The dabbawalas (tiffin providers) of Mumbai, have earned the praise of even Prince Charles, for their indispensable service providing tiffins to many thousands in the maximum city for years. In 2003, the Prince of Wales even visited the homes of dabbawalas to find out how they have been managing this hectic job in the crowded city over the years. However, this service has been brought to a standstill by the COVID-19 pandemic, with Mumbai being one of the epicentres.
Dhyaneshwar Kanse is working as a daily wage workers these days. He goes to the corner of Kisan Nagar area in Thane to search for work. Earlier, he used to supply 28 tiffins per month. But as after the service was stopped, he was unable to find any other work. "I used to get Rs 20,000 per month as a dabbawala. But since March end, there is no work. I am not even getting Rs 5,000 since the last five months. The situation is really taking a toll on us,” he told NewsClick.
There are over 4,500 dabbewalas in Mumbai and suburban area who are without work and struggling to survive, according to the Mumbai Dabbawala Association. These dabbawalas used to provide more than two lakh tiffins per day in all parts of the city. Every dabbawala was earning around Rs 20,000-25,000 per month. But, with lockdown and pandemic, they have lost their livelihood.
Rohidas Sawant waited for one month to see if their services are restarted. But as he realised that the pandemic was not going to be over soon and there was no sign of restarting business, he went to his native house in Konkan area. "I have paddy fields here in my village. I am again getting involved in agriculture after spending 20 years in Mumbai as dabbawala. It is tough for me. We don't get as much money here in agriculture. But we don't have any other option," said Sawant.
Rohidas is lucky in the fact that at least he has ancestral property in his native village. But, Vitthal Chavan did not have any such option. He stayed back in Mumbai to search for work. These days, he is selling vegetables in Jogeshwari market. "I am earning just around Rs 5,000 monthly. Sometimes even less than that. How can we survive with such less money? Government has to allow us to travel through local trains so that we can start our service again," Vitthal told NewsClick, explaining his hardship.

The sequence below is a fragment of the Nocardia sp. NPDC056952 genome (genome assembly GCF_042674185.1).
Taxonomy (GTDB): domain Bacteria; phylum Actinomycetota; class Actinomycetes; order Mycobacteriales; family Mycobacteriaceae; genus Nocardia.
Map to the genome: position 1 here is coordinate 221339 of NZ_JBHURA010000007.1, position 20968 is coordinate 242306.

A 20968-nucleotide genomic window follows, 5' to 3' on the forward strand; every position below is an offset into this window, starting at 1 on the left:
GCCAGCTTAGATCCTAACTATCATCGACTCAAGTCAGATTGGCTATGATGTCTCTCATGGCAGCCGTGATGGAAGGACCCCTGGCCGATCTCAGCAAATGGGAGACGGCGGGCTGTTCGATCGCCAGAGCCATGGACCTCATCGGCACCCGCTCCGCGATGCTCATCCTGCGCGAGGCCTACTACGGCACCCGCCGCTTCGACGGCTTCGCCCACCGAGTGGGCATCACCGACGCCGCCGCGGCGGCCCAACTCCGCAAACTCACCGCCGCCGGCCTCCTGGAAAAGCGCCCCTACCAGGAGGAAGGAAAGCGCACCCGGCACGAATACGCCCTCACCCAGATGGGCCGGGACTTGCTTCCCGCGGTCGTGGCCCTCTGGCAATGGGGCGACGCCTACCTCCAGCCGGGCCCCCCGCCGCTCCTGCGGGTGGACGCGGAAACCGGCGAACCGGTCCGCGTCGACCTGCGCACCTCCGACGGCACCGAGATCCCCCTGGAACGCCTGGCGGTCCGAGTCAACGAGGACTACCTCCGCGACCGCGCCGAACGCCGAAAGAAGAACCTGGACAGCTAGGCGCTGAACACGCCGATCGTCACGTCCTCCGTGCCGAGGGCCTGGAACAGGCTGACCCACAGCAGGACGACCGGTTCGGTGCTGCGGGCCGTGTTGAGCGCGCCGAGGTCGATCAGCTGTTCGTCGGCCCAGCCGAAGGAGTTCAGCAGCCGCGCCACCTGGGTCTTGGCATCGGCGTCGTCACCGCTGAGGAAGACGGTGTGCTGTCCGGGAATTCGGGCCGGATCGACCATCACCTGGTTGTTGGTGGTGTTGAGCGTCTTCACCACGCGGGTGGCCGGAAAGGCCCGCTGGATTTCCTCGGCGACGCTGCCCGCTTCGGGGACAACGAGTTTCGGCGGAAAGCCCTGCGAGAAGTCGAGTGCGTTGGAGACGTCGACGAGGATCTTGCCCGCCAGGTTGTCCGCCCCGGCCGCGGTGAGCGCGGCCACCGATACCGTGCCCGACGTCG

Also read: Ignored in Lieu of Mumbai, Thane Poses Serious Concern in COVID-19 Battle
The Association has demanded to include their service under category of essential services so that they can get aboard the Mumbai locals. The local service has been resumed since June 8, however, only for essential services like government employees and medical services employees. In such a situation, the dabbawalas have been left in the lurch, as travelling by hired vehicles is not an affordable option.
"Our demand was once even discussed by the state cabinet. But there is no decision yet. We request the government to consider and take a quick decision fast so that dabbawalas would get some amount of work," said the president of Association, Subhash Talekar.
Earlier, the Maharashtra government had announced the transfer of Rs 5,000 (in two installments) to labourers in the unorganised sector. But they gave money mainly to real estate sector's registered labourers. Labourers from several other sectors, including dabbawalas, could benefit from this scheme. As such, the Association has requested to include 4,500 dabbawalas under this scheme. "If the government is not allowing us to travel through train then they should at least give us Rs 5,000 under the government scheme. It will help our colleagues somehow," said Talekar.
Even though most of the offices in Mumbai and its suburban areas are working in just 15% of its total employee capacity, the dabbawalas still hope that they will be able to earn enough to survive.
Also read: COVID-19: Maha Govt Refuses to Allow Hawkers, Unions Mull Protest